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In the text
thumbnail Fig. 7.

Continuum-subtracted channel maps of the SiO emission. The contours are drawn at 3, 20, 36, and then every multiple of 36 up to 291 times the rms noise value outside the line (1.2 × 10−3 Jy beam−1). Length scales are indicated in the bottom left panel. Flux units are in Jy beam−1. The continuum peak is located in the centre of the brightest contour. The beam size is not illustrated on the plots because it is too small (0.205″ × 0.187″). The emission is mostly spherical in nature, except for a distinct hole present to the west of the peak flux position, in the channels between ~6 and ~0 km s−1.

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In the text
thumbnail Fig. 8.

Left panel: spectral line of the SiO emission, for different circular apertures (diameters in legend). Its shape is predominantly triangular, with a substantially weaker red wing compared to the blue. Black dashed lines have been added to the plot to indicate the zero flux level and the υ*. Right panel: spectral line of the compact SO2 emission, for a circular aperture with a 1″ diameter. Its shape is predominantly triangular. Black dashed lines have been added to the plot to indicate the zero flux level and the υ*.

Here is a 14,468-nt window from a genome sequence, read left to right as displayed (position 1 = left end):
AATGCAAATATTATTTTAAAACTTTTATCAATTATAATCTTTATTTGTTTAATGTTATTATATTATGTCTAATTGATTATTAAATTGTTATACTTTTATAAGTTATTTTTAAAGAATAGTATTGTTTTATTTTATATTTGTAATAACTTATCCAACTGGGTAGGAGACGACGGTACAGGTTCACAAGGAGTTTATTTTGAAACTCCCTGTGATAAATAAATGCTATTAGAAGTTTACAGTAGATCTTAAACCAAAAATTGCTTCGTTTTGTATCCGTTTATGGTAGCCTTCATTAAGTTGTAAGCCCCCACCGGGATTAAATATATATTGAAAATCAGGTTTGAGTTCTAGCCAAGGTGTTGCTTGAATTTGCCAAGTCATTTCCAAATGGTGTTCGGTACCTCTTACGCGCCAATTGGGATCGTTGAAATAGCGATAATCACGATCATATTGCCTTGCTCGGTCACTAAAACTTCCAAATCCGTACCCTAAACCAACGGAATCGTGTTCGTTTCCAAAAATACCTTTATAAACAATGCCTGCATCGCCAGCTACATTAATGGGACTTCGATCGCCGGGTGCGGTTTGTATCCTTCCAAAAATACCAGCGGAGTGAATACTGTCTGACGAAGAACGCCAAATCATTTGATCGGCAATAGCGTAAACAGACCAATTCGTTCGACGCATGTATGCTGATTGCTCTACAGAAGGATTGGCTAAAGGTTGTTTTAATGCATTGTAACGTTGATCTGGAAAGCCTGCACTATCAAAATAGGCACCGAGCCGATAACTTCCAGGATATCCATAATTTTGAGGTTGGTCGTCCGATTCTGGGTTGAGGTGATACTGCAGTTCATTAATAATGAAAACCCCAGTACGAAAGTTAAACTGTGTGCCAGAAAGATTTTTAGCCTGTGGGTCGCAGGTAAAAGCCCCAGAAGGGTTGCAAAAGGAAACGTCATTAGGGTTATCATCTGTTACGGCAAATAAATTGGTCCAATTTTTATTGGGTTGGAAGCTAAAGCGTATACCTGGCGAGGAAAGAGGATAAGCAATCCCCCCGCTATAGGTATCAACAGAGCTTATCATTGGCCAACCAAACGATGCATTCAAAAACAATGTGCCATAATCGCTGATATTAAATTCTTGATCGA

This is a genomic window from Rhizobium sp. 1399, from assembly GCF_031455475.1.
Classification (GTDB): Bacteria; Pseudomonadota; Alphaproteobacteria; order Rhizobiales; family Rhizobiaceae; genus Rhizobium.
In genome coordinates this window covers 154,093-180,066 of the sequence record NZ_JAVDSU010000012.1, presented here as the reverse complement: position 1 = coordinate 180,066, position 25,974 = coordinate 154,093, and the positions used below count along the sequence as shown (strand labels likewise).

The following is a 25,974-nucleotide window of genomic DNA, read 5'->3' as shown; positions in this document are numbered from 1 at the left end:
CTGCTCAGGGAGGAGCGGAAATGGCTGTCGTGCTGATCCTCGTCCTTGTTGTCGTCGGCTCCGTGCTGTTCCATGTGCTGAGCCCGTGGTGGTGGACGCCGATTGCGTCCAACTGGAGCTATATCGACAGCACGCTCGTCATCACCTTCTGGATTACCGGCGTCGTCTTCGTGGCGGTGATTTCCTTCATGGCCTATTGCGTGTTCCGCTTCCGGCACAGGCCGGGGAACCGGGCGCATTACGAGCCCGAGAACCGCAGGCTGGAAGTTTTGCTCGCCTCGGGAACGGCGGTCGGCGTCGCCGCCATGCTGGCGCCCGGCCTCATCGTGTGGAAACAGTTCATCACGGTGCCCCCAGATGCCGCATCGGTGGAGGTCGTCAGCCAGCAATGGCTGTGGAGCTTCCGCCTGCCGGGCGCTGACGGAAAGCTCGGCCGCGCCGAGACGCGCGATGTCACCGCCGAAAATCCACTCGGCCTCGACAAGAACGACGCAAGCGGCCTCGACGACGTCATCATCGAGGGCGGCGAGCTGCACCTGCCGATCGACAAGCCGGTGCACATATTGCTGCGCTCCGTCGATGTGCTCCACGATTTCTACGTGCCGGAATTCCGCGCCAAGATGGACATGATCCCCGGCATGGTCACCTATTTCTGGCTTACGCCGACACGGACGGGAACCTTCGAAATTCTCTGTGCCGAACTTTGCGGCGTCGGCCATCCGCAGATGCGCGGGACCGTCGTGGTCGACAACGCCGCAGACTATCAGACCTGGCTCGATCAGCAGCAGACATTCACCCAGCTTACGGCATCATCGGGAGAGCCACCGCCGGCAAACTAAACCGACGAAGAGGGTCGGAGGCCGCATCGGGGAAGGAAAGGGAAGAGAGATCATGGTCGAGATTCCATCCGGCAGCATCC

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In the text
thumbnail Fig. 9.

Continuum-subtracted channel maps of the SO2 emission. The contours are drawn at 3, 6, 12, 24, 36, 48, and 60 times the rms noise value outside the line (1.18 × 10−3 Jy beam−1). Length scales and FWHM of the resolving beam are indicated in the bottom left panel. Flux units are in Jy beam−1. The continuum peak is located in the centre of the brightest contour. Velocity labels are relative to the υ*. The emission is confined to the centremost regions of the wind, and is mostly spherical in nature.

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In the text
thumbnail Fig. 10.